so Plutus, with his grating voice, began.

[“Pape Satàn, pape Satàn aleppe!”,
cominciò Pluto con la voce chioccia.]

Dante Alighieri the poet
Dante Alighieri (1265-1321) Italian poet
The Divine Comedy [Divina Commedia], Book 1 “Inferno,” Canto 7, l. 1ff (7.1-2) (1320) [tr. Mandelbaum (1980)]
    (Source)

There is a conflation in this speaker between Pluto, Roman God of the Underworld (modeled after the Greek Hades), and Plutus, Roman God of Wealth (both given as Pluto in Italian). The Romans themselves sometimes conflated the two figures (wealth, in the form of precious metals and gems, coming from below the ground). Given the sinners in this Circle (hoarders and wasters), the connection with wealth is probably intentional.

The actual words spoken remain something of a mystery. Dayman notes the phrase has "employed the ingenuity of commentators," and Butler that it has generated "commentary enough to fill a very large volume," but Sayers notes of the explanations "none of them is very convincing." Musa says, "this line, while it has never been interpreted satisfactorily, has certainly been interpreted variously." The line even gets its own Wikipedia entry.Earlier translators try to make sense of it; later ones just record Dante's original words and then speculate in footnotes.

The connection between pape and papa (Pope) is considered significant by most scholars, though papae is also Latin for an exclamation of surprise (παπαί in Greek), like "Oh!" Satan is the Hebrew term for "Adversary" and usually used to represent the master of Hell (though the name is not used lower down in Inferno when he is actually encountered); some scholars suggest Dante the Pilgrim, himself, is being called an adversary/enemy by the speaker, who acts as a guard. Some have tried to connect aleppe to the first letter of the Hebrew alphabet, aleph, with an implication of primacy (as of God, or, presumptively, Satan) or an an exclamation of grief or pain (as it was used in Medieval times).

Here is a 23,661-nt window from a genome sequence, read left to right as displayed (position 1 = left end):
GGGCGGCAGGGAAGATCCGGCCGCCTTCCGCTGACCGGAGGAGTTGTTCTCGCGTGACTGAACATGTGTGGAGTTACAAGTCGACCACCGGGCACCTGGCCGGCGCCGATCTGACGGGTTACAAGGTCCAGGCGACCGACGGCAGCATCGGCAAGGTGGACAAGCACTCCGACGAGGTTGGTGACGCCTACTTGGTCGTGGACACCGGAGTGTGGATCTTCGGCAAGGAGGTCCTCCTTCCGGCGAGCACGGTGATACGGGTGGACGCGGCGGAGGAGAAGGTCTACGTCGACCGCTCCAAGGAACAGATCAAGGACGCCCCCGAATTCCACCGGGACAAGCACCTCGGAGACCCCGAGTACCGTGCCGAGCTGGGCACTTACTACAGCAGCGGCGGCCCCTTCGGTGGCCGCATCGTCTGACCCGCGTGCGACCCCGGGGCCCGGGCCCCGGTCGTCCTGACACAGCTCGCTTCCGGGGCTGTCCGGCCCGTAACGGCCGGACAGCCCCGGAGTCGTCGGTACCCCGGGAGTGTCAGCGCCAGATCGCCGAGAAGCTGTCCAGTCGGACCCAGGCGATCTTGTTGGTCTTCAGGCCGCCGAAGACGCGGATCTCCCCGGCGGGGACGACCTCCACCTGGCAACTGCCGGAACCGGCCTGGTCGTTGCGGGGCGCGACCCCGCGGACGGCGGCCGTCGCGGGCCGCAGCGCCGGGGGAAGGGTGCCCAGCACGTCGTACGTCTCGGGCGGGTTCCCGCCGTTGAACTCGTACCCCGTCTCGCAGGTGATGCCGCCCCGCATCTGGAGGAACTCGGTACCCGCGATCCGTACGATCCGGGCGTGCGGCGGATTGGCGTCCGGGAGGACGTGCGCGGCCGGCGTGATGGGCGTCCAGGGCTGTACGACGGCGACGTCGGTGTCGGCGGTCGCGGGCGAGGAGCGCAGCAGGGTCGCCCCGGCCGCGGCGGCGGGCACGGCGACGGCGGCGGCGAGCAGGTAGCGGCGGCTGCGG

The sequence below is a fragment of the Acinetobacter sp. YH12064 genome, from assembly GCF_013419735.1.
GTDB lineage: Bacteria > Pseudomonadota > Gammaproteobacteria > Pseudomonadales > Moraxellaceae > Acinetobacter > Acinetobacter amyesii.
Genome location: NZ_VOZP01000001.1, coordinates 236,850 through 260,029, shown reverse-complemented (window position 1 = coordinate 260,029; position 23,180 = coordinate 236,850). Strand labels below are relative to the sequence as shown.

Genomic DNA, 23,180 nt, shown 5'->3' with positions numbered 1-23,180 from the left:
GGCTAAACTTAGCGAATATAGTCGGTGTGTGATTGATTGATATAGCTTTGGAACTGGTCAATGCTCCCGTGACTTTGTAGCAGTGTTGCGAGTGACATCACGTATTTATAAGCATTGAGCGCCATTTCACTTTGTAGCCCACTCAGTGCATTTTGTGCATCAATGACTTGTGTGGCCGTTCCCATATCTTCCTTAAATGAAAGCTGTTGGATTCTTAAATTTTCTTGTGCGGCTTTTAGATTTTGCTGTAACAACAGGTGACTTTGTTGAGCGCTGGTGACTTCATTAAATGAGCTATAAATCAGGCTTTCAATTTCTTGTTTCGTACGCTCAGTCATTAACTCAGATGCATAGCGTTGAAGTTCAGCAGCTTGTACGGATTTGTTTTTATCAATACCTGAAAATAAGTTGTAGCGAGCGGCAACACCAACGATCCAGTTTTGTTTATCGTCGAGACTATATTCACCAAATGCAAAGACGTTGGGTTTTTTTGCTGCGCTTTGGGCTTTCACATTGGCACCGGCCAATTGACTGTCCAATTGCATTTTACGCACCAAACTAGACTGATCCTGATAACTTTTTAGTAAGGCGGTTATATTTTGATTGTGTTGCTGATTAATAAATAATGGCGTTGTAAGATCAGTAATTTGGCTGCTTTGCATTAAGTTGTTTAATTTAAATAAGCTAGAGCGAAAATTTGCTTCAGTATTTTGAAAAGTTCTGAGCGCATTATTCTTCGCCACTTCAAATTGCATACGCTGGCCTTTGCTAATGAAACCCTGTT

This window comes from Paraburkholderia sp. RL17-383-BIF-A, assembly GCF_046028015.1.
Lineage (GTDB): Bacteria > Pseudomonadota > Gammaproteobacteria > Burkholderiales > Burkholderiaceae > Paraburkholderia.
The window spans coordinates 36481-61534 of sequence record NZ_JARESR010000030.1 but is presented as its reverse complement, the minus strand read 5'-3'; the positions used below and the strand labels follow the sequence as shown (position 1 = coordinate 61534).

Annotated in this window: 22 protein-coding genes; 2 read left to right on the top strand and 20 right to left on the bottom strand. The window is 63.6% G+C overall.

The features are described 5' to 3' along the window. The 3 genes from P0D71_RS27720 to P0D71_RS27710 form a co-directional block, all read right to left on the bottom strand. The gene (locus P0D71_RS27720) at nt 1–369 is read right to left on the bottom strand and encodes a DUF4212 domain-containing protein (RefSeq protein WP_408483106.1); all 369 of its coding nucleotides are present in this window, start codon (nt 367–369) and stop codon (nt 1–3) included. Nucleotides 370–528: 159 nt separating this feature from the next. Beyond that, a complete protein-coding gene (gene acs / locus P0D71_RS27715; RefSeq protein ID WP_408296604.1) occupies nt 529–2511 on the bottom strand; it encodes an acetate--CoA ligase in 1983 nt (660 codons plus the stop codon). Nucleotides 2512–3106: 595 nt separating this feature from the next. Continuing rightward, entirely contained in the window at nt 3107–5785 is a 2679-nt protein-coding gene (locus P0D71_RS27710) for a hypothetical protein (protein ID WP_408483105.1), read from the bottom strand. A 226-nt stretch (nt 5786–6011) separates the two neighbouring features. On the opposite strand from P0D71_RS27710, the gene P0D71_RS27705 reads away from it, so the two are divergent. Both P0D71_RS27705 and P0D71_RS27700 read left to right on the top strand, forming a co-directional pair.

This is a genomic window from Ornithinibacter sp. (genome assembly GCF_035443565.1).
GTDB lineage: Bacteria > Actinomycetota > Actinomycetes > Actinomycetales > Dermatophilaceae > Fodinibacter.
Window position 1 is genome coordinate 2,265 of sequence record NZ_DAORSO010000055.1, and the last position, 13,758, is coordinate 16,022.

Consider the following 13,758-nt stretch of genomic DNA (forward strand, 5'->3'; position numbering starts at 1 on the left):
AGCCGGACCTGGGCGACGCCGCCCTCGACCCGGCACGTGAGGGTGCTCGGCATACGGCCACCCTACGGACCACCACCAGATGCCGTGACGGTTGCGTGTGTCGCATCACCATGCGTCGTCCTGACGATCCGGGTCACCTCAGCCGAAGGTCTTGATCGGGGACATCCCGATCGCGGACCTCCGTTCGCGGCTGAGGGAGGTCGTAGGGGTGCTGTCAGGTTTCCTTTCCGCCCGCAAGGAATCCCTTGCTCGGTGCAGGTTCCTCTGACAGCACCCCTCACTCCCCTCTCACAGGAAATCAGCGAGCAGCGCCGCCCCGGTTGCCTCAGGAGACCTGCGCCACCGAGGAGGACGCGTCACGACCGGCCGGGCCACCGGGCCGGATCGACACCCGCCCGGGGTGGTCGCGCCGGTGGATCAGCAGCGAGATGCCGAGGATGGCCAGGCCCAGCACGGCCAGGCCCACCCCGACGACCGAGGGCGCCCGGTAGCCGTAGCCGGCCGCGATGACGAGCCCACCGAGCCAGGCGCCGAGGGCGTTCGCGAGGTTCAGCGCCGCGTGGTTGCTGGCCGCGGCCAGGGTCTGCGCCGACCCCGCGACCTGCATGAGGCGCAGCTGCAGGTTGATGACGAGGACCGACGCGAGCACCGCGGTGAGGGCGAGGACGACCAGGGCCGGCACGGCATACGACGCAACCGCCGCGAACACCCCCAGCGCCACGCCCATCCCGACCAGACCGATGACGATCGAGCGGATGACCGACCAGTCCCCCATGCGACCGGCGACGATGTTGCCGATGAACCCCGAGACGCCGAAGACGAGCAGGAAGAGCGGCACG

In sum, this seems to be either infernal gibberish, or (as Virgil appears to understand it) some metaphysical jargon invoking the Devil in surprise or anger over a living mortal's intrusion. I'm mostly just amused by the array of accents / diacritical marks various translators use.

(Source (Italian)). Alternate translations:

O Satan, Satan, Oh alas! exclaim'd
Pluto, expressing both surprise and dread.
[tr. Rogers (1782)]

"Prince of the Fiends," a voice exclaim'd, "arise;
Behold thy realms expos'd to mortal eyes!"
[tr. Boyd (1802)]

“Ah me! O Satan! Satan!” loud exclaim’d
Plutus, in accent hoarse of wild alarm.
[tr. Cary (1814)]

"Ho! Satan, ho! -- Ho! Satan, ho! -- alas!"
Plutus began with stammering accents hoarse.
[tr. Dayman (1843)]

"Pape Satan! pape Satan, aleppe!" began Plutus, with clucking voice.
[tr. Carlyle (1849)]

"Pape Satan! Pape Satan! Aleppe!"
Began then Pluto, with affrighted voice.
[tr. Bannerman (1850)]

"Papè Satan, papè Satan, aleppe,"
Plutus began with raucous voice to cry.
[tr. Johnston (1867)]

"Papë Satàn, Papë Satàn, Aleppë!"
Thus Plutus with his clucking voice began.
[tr. Longfellow (1867)]

"Pape Satan pape Satan aleppe," began Pluto with his clucking voice.
[tr. Butler (1885)]

"Ah, marvel, Satan! marvel, King of Hell!"
Pluto began with his hoarse strident shout.
[tr. Minchin (1885)]

“Pape Satan, pape Satan aleppe,” -- began Pluto with his clucking voice.
[tr. Norton (1892)]

"Pape Satan, pape Satan aleppe," Pluto began with grating voice.
[tr. Sullivan (1893)]